In five questions or less, an industry expert defines and explains a technology, term or trend in CBR’s Tech Express – with this installment seeing Chris Connery, VP for Global Analysis at CONTEXT, tackle 3D printing.
CBR: What is 3D printing?
CC: 3D Printing, also called “Additive Manufacturing”, is the process by which an object is “printed” on a layer-by-layer basis from an electronically created design. There are affordable Desktop 3D Printers (sometimes lower than $1,000) which can be used in classrooms, homes, engineering centers and indeed almost anywhere and Industrial 3D Printers used on manufacturing floors.
CBR: How does 3D printing work?
CC: There are at least seven core technology types of 3D Printers mostly focused on making products out of plastics (polymers) and metals. Most become introduced to the concepts of 3D Printers by way of Desktop 3D Printers. These types of printers often use a process called Material Extrusion prints by way of a nozzle which extrudes plastic, layer-by-layer along a set pattern determined by a design from a computer. When first being introduced to the concept, many think of the process like “squeezing toothpaste out of a tube.”
CBR: What kind of businesses would use 3D printing?
CC: 3D Printing/Additive Manufacturing had historically been called Rapid Prototyping; this name gives a clue to one of the main uses still for the technology, the ability to create functional prototypes without the cost associated with mass producing a product. An example might be, creating a prototype of a new electrical saw or a running shoe to allow designers and consumers alike to interact with and object during the development cycle.
3D Printing is also used for manufacturing, especially in areas where “mass customization” is needed. A good example of this are the clear braces for teeth or hearing aids, which are produced in volume but are customized for each individual’s needs. These really play into the advantages of 3D Printing like “on demand production” when finished items and parts are only needed one-at-a-time. At the very high end, 3D Printing is used today to make jet engine parts by way of sophisticated metal 3D Printing for the Aerospace industry. Also at the very high end is the use of 3D Printing for orthopedics such as hip replacements. An element of 3D Printing which is often seen in the popular press is also in the orthopedics area (but not internal to the body) whereby prosthetics can be created using anything from the most sophisticated 3D Printers all the way down to desktop 3D Printers which can also be used to make very affordable prosthetics.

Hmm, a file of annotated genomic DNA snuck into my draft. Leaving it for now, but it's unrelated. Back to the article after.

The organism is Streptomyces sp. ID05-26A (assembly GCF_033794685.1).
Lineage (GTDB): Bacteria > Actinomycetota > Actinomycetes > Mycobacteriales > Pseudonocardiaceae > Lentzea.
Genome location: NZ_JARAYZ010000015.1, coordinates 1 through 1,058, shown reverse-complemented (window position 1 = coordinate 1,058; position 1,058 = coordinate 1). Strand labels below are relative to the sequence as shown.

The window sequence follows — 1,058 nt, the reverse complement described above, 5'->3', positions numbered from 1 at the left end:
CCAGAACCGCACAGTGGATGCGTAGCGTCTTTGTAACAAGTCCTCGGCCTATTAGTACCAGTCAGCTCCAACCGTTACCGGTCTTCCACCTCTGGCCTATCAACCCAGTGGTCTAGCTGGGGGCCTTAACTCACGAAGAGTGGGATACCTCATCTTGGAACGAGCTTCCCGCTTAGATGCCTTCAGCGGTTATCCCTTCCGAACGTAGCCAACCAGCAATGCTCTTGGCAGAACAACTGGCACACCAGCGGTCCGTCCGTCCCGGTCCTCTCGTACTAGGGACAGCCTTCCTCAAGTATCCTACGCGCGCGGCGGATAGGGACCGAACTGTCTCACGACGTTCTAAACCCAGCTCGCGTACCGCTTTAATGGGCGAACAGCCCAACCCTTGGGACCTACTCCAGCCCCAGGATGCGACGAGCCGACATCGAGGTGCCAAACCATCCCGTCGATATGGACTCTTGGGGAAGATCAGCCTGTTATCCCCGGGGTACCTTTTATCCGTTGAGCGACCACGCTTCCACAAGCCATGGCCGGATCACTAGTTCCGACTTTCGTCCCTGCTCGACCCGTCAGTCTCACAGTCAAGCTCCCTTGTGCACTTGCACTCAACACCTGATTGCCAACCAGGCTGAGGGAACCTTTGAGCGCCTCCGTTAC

CBR: What are the main business benefits of 3D printing?
CC: The next step for 3D Printing is for it to make larger inroads into mainstream production. This has already begun with 3D Printing in Metal (typically from $1M+ industrial machines) which can make more intricate parts than traditional manufacturing techniques, allowing for such things as lighter and more efficient jet engine parts. GE believes in the technology and is not only using it for production but they have also recently acquired two of the leading global metal 3D Printing companies and will now be selling industrial 3D Printers as well.
For Plastics, new technologies are hopeful to allow for 3D Printing to begin to be used more for short to mid-run production (it will still be much cheaper to use traditional manufacturing technologies like injection molding for mass production for many years to come). HP has recently introduced one of these new plastics-based industrial technologies and began shipping their MuliJet Fusion printers at the end of last year.
CBR: Will technologies like AI impact the 3D printing market?
CC: 3D Printing is already often times associated with robotics since, in essence, each 3D Printer is indeed a mini-robot, following the commands from the computer to make objects layer-by-layer. To that end, 3D Printing goes hand-in-hand with Artificial Intelligence and Industry 4.0 or “the factory of the future.